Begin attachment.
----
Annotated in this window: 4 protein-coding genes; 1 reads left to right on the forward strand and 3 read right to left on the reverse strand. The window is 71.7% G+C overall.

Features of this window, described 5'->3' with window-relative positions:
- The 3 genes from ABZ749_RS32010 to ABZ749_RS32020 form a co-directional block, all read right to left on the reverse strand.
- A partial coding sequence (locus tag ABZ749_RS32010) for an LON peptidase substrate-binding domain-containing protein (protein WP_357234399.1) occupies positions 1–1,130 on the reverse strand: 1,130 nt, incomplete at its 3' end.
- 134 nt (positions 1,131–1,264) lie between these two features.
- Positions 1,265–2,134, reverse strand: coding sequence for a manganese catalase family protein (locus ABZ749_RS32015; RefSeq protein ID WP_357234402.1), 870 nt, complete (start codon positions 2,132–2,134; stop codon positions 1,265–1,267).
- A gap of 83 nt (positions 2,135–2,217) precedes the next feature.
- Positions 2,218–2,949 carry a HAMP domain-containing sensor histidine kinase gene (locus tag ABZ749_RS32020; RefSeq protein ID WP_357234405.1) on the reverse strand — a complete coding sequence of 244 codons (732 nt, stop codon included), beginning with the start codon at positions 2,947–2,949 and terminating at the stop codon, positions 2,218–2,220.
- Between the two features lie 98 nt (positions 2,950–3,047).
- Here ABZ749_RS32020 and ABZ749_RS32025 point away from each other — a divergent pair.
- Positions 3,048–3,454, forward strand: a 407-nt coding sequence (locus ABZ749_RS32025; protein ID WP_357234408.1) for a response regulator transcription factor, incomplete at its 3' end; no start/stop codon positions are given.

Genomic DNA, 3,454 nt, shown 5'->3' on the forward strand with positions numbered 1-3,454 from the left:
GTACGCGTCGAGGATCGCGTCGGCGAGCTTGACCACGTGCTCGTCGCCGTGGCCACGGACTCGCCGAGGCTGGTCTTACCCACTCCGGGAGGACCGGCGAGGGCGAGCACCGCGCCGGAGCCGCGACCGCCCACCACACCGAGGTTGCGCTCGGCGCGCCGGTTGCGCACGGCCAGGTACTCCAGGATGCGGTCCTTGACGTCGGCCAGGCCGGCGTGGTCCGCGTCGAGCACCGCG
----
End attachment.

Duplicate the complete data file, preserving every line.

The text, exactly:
Annotated in this window: 4 protein-coding genes; 1 reads left to right on the forward strand and 3 read right to left on the reverse strand. The window is 71.7% G+C overall.

Features of this window, described 5'->3' with window-relative positions:
- The 3 genes from ABZ749_RS32010 to ABZ749_RS32020 form a co-directional block, all read right to left on the reverse strand.
- A partial coding sequence (locus tag ABZ749_RS32010) for an LON peptidase substrate-binding domain-containing protein (protein WP_357234399.1) occupies positions 1–1,130 on the reverse strand: 1,130 nt, incomplete at its 3' end.
- 134 nt (positions 1,131–1,264) lie between these two features.
- Positions 1,265–2,134, reverse strand: coding sequence for a manganese catalase family protein (locus ABZ749_RS32015; RefSeq protein ID WP_357234402.1), 870 nt, complete (start codon positions 2,132–2,134; stop codon positions 1,265–1,267).
- A gap of 83 nt (positions 2,135–2,217) precedes the next feature.
- Positions 2,218–2,949 carry a HAMP domain-containing sensor histidine kinase gene (locus tag ABZ749_RS32020; RefSeq protein ID WP_357234405.1) on the reverse strand — a complete coding sequence of 244 codons (732 nt, stop codon included), beginning with the start codon at positions 2,947–2,949 and terminating at the stop codon, positions 2,218–2,220.
- Between the two features lie 98 nt (positions 2,950–3,047).
- Here ABZ749_RS32020 and ABZ749_RS32025 point away from each other — a divergent pair.
- Positions 3,048–3,454, forward strand: a 407-nt coding sequence (locus ABZ749_RS32025; protein ID WP_357234408.1) for a response regulator transcription factor, incomplete at its 3' end; no start/stop codon positions are given.

Genomic DNA, 3,454 nt, shown 5'->3' on the forward strand with positions numbered 1-3,454 from the left:
GTACGCGTCGAGGATCGCGTCGGCGAGCTTGACCACGTGCTCGTCGCCGTGGCCACGGACTCGCCGAGGCTGGTCTTACCCACTCCGGGAGGACCGGCGAGGGCGAGCACCGCGCCGGAGCCGCGACCGCCCACCACACCGAGGTTGCGCTCGGCGCGCCGGTTGCGCACGGCCAGGTACTCCAGGATGCGGTCCTTGACGTCGGCCAGGCCGGCGTGGTCCGCGTCGAGCACCGCG